He says: The creative process, specifically directing, can feel like navigating your way through a pitch dark room filled with someone else's furniture. You bang into a lot of things along the way, but eventually you find your way to the door at the other end of the room.
My approach has not changed essentially since I first started doing this. I think I have maintained a certain gut level trust in my basic aesthetic instinct and what I think has the potential to be funny or touching or just plain weird. I really believe that, if I have any real talent, that is what it is, gut instinct. Sometimes it doesn't even really make sense to the people around me or can make things seem more difficult in terms of the process, but at the end of the day it has been what I truly rely on when I have felt out of my depth or creatively unsure.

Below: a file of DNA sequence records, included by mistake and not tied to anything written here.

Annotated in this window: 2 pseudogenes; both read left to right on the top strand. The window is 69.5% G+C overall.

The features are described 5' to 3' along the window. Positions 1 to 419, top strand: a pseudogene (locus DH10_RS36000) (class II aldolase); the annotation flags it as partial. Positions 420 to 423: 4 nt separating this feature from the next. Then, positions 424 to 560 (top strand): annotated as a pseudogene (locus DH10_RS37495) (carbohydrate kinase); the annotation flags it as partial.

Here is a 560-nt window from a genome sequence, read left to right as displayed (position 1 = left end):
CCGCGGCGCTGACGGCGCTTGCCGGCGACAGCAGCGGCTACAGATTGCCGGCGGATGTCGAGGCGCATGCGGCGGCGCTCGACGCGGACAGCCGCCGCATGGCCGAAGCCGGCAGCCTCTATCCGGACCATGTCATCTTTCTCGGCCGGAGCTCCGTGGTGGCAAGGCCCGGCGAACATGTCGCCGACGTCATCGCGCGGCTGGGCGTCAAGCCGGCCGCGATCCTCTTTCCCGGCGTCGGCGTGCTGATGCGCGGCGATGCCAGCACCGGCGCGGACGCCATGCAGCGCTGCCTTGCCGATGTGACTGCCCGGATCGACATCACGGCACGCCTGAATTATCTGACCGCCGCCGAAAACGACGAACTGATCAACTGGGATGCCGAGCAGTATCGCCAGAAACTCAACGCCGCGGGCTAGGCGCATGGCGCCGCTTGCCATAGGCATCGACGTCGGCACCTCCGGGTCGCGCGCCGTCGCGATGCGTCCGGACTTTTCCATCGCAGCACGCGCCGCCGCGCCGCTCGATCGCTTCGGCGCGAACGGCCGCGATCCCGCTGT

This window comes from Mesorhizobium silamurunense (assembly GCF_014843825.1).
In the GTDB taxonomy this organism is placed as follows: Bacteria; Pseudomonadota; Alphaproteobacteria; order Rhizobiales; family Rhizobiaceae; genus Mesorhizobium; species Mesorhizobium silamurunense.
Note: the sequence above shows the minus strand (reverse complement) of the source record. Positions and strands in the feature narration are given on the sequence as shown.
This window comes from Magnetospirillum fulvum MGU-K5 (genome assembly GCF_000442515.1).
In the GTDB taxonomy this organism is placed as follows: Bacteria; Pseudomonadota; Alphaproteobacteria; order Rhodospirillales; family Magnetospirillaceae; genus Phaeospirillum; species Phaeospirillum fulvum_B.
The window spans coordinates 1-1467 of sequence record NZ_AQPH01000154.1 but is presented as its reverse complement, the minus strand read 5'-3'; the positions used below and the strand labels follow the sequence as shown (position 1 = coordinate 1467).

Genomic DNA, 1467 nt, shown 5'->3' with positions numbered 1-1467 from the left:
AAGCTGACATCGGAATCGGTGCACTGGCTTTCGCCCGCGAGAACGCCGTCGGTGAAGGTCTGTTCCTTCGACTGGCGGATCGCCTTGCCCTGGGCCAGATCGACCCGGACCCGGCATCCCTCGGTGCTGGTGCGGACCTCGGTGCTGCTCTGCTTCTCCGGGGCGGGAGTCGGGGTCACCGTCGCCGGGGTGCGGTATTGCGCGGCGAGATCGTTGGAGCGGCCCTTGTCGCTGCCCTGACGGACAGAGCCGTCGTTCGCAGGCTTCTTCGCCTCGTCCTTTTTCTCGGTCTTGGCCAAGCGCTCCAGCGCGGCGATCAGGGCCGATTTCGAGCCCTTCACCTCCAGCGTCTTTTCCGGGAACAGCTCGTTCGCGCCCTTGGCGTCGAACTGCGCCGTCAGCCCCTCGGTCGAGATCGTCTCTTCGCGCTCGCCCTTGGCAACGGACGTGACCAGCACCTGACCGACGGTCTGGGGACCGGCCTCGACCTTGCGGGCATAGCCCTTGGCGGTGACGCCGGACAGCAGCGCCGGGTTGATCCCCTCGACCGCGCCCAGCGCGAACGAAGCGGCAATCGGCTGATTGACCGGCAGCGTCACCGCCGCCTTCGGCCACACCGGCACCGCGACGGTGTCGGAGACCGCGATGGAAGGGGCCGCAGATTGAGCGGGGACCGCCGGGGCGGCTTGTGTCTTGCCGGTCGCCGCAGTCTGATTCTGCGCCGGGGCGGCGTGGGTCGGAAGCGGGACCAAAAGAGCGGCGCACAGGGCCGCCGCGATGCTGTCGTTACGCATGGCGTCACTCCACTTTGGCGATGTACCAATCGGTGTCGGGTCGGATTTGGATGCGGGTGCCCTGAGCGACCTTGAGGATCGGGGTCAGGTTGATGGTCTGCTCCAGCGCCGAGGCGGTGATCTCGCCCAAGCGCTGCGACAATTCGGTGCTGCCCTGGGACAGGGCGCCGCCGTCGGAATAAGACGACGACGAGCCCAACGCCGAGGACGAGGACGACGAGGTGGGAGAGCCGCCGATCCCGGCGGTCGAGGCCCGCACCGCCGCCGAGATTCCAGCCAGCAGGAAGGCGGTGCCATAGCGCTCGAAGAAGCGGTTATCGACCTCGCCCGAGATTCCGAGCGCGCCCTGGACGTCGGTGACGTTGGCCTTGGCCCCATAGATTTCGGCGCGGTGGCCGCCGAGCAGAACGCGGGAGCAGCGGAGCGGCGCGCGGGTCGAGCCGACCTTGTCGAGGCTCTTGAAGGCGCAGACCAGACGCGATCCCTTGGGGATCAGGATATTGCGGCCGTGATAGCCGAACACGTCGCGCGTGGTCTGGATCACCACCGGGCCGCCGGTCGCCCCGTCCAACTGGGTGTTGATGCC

The technical aspect of this job, all the sort of hard science of film making, has been where I have really evolved and progressed as a director. I have a much, much better idea of the technical limits and capacities now than I did when first started. I still like to try my hand at projects that push me both creatively and technically to the breaking point. It keeps the work interesting and fear of failure is a really good motivator. The vastly larger well of knowledge that I have now definitely informs my thinking (and lowers my stress level) but, regardless of what has happened in my career, I still trust my gut above all else.